The observed events were so unusual astronomers couldn't even agree on what to call them; suggestions ran from supernova imposters to intermediate-luminosity red transients.
Now scientists say they know what causes them and that cause has even provided a name, the Los Angeles Times reported Friday.
Writing in the Journal Science, astrophysicists say the events are caused when two stars temporarily orbit so close together that they share a "common envelope," or veil, of gases.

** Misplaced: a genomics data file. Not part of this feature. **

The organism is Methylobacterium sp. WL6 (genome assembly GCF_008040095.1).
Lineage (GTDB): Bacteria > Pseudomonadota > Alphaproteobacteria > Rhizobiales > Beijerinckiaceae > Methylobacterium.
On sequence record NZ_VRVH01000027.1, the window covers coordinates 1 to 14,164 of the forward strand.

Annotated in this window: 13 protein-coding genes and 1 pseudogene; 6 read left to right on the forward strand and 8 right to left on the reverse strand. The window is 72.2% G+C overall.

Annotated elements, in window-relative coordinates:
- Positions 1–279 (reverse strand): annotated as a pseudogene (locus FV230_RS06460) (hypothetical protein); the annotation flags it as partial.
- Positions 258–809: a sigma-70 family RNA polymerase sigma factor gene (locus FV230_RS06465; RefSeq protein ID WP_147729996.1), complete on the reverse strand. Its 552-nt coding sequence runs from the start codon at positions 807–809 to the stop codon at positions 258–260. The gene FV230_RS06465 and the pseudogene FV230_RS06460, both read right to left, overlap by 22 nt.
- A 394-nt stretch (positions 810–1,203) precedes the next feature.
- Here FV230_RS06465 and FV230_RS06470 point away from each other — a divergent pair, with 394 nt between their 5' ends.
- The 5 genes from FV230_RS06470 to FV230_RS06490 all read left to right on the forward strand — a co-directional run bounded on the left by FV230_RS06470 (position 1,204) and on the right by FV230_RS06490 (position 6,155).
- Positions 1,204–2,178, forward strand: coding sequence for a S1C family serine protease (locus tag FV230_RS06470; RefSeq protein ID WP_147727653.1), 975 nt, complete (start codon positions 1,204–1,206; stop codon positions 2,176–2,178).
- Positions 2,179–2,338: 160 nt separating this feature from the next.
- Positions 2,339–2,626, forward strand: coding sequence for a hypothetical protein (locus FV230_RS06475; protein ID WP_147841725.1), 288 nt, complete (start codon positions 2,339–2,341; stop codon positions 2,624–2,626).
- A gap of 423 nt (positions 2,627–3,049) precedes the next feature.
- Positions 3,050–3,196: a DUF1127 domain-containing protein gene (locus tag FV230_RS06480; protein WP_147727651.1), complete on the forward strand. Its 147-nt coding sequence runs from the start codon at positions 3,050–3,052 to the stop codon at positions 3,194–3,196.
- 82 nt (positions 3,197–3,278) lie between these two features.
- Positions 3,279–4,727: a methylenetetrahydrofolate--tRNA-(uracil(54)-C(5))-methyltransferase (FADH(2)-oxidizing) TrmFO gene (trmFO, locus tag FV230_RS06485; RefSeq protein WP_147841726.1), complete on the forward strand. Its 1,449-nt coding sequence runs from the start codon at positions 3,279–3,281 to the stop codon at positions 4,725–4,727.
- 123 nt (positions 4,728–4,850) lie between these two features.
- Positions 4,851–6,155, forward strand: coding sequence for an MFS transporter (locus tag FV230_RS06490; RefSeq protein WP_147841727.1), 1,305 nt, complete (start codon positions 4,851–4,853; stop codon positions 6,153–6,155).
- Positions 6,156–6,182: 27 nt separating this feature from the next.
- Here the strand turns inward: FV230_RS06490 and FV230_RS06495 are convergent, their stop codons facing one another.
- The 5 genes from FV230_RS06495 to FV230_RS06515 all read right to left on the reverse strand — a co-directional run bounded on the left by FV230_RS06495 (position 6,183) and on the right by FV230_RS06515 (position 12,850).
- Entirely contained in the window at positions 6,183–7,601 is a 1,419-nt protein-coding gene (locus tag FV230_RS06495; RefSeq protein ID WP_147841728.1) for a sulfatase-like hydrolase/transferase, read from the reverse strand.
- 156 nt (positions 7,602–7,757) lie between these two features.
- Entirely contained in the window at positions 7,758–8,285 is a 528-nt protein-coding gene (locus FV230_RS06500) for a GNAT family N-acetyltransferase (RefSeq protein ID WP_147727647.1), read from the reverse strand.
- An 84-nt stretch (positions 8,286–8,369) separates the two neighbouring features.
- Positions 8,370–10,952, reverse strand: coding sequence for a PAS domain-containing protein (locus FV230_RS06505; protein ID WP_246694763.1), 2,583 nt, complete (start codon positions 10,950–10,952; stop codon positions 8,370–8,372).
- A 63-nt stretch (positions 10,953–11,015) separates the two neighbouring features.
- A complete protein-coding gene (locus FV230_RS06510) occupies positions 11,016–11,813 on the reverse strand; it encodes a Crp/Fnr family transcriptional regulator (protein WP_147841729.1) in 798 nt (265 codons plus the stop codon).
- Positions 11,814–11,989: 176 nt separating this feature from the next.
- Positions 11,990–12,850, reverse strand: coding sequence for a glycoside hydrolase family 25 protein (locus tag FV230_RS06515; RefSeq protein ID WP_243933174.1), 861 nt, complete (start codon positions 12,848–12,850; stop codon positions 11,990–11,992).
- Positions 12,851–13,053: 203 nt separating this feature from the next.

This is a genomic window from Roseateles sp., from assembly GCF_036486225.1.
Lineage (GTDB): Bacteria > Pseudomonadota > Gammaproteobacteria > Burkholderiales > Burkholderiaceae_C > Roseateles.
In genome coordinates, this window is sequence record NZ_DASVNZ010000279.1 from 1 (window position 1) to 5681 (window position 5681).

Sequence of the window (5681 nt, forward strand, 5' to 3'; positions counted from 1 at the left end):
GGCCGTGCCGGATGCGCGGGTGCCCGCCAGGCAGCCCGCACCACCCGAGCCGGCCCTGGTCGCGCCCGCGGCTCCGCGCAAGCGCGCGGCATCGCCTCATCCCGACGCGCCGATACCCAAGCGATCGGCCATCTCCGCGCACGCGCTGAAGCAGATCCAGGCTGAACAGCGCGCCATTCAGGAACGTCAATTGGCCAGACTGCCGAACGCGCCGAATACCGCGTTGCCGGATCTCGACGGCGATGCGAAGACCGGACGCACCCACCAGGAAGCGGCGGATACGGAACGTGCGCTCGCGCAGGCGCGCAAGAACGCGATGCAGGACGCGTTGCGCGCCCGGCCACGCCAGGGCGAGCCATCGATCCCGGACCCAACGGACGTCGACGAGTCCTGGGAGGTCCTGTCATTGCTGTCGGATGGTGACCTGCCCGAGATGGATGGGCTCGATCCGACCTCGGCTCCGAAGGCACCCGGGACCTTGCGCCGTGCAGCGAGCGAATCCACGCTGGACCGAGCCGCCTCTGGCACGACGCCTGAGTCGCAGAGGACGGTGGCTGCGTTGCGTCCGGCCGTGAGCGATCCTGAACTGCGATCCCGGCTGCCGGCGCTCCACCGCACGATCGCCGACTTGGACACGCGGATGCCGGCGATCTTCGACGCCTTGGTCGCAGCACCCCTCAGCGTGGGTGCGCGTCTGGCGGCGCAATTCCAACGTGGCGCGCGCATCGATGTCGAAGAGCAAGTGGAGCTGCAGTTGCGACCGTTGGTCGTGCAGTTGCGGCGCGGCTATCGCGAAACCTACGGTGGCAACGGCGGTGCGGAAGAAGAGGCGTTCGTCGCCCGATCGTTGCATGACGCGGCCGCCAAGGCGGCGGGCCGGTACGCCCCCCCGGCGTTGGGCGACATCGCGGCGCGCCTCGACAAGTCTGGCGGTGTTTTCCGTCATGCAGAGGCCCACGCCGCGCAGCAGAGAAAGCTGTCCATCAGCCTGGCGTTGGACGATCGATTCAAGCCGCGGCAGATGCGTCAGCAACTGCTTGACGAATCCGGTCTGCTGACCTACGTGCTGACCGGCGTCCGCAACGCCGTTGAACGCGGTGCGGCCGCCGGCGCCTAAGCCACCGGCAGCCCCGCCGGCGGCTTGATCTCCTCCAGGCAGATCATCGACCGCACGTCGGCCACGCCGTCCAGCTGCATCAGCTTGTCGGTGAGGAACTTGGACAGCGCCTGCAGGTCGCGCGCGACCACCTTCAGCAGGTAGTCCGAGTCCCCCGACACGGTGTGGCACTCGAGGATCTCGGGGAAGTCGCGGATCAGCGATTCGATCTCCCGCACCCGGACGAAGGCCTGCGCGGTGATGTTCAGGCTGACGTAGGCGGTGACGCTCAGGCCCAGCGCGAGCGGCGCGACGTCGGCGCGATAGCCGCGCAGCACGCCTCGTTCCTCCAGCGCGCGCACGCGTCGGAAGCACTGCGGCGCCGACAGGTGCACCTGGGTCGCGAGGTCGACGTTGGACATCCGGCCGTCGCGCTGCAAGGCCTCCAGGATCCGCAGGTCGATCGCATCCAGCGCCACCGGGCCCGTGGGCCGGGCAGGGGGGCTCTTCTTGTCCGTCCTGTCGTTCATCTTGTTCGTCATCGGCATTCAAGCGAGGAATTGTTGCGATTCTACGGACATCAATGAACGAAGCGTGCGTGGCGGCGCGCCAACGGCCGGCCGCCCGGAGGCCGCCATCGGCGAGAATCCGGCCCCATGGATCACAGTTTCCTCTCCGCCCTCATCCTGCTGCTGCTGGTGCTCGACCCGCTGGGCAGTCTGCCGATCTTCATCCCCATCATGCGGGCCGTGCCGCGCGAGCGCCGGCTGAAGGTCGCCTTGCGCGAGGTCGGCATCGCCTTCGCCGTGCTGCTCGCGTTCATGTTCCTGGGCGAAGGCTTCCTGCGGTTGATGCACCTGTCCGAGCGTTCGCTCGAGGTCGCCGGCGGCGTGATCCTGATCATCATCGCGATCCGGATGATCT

Some closely orbiting stars will simply merge, they said, but at other times a pair of stars will violently eject the superheated gas that surrounds them.
The result, they say, is a "common envelope event" that results in the bright cosmic spectacle.
Such events can last from weeks to hundreds of years in duration, lead study author Natalia Ivanova, an astrophysicist at the University of Alberta in Canada, said.
Either time frame is considered extremely brief in a cosmic context, the researcher said.
"The short time scale for such events suggests that we would never directly observe them," they wrote.
In fact it is only recently that such events have been observed.
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